Employees, therefore, need these mental health programs now more than ever. A key approach many employers are adopting is to offer virtual mental health programs. Easy access to counseling, psychotherapy, and mental health aids, such as online mindfulness classes and yoga exercises are crucial since many organizations have adopted hybrid or remote work. 

One organization has taken the lead in this area,, Global Healthcare Accreditation.  Global Healthcare Accreditation’s new organizational accreditation actually recognizes employers who prioritize mental health, as mental health is one of the pillars of it’s new GHA for Business Accreditation. (link to GHA). Employers that prioritize mental health and employee well-being can apply digitally for the accreditation and be recognized for their commitment to their employees and everything they have done for them over the past year.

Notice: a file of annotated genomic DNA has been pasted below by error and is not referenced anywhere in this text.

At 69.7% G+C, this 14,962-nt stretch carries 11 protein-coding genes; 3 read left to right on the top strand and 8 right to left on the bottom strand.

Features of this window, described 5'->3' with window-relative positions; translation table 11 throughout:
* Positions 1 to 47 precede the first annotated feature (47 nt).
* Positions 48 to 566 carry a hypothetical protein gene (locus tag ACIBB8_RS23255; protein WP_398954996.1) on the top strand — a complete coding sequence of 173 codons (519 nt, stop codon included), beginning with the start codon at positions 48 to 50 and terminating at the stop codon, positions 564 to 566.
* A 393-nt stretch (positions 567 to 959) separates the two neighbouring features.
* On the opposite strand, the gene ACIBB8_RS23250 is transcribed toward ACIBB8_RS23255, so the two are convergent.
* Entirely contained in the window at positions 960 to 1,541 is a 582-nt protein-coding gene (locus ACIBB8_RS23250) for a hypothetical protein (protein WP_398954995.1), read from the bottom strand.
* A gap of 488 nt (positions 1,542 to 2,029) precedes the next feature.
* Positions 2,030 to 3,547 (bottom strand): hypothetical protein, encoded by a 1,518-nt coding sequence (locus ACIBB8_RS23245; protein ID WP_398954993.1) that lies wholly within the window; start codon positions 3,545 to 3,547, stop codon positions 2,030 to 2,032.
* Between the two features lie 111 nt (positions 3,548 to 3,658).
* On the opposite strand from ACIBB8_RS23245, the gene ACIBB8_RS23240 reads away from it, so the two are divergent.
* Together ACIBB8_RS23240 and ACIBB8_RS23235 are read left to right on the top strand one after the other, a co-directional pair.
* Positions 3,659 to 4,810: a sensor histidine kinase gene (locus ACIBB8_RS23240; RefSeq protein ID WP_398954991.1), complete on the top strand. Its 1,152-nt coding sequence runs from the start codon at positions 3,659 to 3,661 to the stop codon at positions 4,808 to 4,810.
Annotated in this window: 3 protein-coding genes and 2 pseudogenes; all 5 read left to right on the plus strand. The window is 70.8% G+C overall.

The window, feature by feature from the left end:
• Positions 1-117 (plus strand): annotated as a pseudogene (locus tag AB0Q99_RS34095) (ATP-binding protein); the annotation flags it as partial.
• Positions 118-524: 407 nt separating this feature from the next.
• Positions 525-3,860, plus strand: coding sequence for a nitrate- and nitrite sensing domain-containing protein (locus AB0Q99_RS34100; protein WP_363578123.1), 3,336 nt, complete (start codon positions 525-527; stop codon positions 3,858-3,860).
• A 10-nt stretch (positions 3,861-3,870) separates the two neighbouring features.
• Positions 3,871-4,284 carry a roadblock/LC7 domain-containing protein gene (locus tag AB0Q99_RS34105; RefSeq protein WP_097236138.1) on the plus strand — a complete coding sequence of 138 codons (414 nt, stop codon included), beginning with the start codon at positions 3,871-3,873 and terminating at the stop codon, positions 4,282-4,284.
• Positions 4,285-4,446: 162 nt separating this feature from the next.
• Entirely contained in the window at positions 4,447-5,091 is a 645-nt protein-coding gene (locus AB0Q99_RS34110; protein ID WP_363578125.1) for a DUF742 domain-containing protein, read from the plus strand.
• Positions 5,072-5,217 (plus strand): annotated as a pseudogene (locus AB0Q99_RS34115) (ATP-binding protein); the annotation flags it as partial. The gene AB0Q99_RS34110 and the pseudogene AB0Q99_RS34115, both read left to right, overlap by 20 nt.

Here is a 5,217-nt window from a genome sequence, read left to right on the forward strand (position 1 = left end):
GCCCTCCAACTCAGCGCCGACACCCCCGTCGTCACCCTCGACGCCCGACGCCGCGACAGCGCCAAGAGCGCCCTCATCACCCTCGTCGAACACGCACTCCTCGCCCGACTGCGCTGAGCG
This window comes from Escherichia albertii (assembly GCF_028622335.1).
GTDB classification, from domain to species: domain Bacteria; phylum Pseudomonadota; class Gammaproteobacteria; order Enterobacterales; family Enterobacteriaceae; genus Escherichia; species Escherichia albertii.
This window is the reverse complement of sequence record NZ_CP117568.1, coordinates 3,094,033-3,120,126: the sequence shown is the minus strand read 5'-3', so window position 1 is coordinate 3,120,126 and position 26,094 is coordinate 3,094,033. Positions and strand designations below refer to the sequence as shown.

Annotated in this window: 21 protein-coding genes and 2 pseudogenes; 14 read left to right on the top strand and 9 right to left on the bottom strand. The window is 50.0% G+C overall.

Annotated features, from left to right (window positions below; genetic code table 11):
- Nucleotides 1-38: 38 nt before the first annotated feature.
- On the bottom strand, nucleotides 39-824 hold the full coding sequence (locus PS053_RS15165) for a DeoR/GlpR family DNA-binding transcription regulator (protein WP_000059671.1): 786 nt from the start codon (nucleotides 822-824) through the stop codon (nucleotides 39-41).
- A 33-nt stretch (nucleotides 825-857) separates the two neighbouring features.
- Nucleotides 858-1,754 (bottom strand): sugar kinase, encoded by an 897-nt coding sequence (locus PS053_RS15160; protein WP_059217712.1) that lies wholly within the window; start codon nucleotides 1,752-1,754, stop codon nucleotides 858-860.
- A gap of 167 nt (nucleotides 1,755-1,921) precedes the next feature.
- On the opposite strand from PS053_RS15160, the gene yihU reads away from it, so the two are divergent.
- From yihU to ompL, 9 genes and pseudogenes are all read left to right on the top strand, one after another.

Addressing the Burden of Mental Health Problems in the Workplace

The pandemic has revealed the burden of mental health issues in the workplace and the deficiencies in corporate wellness programs. Mental health problems are one of the leading causes of lost productivity in the workplace, and with the pandemic taking a huge toll on employees’ mental health, employers need to take proactive steps to change the workplace culture around mental health and building a healthy workforce.